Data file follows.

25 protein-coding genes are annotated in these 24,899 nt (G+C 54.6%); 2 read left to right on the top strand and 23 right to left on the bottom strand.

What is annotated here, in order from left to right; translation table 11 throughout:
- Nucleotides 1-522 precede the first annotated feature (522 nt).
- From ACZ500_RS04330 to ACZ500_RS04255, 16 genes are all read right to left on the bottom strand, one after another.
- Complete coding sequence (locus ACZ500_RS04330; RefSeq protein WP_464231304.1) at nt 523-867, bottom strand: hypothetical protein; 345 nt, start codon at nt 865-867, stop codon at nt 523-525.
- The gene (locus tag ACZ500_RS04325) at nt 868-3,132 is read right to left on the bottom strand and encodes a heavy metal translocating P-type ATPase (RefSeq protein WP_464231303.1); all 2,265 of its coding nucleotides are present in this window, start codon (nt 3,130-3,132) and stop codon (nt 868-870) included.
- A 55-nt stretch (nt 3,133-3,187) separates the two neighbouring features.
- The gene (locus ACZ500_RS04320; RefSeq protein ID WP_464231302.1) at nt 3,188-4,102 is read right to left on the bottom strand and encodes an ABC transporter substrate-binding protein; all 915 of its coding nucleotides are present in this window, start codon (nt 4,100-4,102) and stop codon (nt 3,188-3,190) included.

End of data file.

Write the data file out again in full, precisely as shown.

25 protein-coding genes are annotated in these 24,899 nt (G+C 54.6%); 2 read left to right on the top strand and 23 right to left on the bottom strand.

What is annotated here, in order from left to right; translation table 11 throughout:
- Nucleotides 1-522 precede the first annotated feature (522 nt).
- From ACZ500_RS04330 to ACZ500_RS04255, 16 genes are all read right to left on the bottom strand, one after another.
- Complete coding sequence (locus ACZ500_RS04330; RefSeq protein WP_464231304.1) at nt 523-867, bottom strand: hypothetical protein; 345 nt, start codon at nt 865-867, stop codon at nt 523-525.
- The gene (locus tag ACZ500_RS04325) at nt 868-3,132 is read right to left on the bottom strand and encodes a heavy metal translocating P-type ATPase (RefSeq protein WP_464231303.1); all 2,265 of its coding nucleotides are present in this window, start codon (nt 3,130-3,132) and stop codon (nt 868-870) included.
- A 55-nt stretch (nt 3,133-3,187) separates the two neighbouring features.
- The gene (locus ACZ500_RS04320; RefSeq protein ID WP_464231302.1) at nt 3,188-4,102 is read right to left on the bottom strand and encodes an ABC transporter substrate-binding protein; all 915 of its coding nucleotides are present in this window, start codon (nt 4,100-4,102) and stop codon (nt 3,188-3,190) included.